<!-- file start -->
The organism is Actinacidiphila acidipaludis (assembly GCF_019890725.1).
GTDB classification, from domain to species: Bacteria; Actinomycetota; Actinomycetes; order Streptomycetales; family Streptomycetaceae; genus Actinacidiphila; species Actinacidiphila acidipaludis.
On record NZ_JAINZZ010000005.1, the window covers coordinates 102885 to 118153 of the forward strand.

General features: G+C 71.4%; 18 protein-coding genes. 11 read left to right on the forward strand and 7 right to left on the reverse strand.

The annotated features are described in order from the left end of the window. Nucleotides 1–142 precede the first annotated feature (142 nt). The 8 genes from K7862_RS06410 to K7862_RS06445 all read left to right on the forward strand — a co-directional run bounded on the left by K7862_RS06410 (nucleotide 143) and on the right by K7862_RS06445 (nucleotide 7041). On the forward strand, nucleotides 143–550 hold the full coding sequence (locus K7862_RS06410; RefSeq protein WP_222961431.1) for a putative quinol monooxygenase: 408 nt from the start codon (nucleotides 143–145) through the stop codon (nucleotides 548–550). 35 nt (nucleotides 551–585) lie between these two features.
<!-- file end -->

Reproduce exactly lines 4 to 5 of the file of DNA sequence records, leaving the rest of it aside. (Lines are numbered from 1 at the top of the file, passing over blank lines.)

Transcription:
General features: G+C 71.4%; 18 protein-coding genes. 11 read left to right on the forward strand and 7 right to left on the reverse strand.

The annotated features are described in order from the left end of the window. Nucleotides 1–142 precede the first annotated feature (142 nt). The 8 genes from K7862_RS06410 to K7862_RS06445 all read left to right on the forward strand — a co-directional run bounded on the left by K7862_RS06410 (nucleotide 143) and on the right by K7862_RS06445 (nucleotide 7041). On the forward strand, nucleotides 143–550 hold the full coding sequence (locus K7862_RS06410; RefSeq protein WP_222961431.1) for a putative quinol monooxygenase: 408 nt from the start codon (nucleotides 143–145) through the stop codon (nucleotides 548–550). 35 nt (nucleotides 551–585) lie between these two features.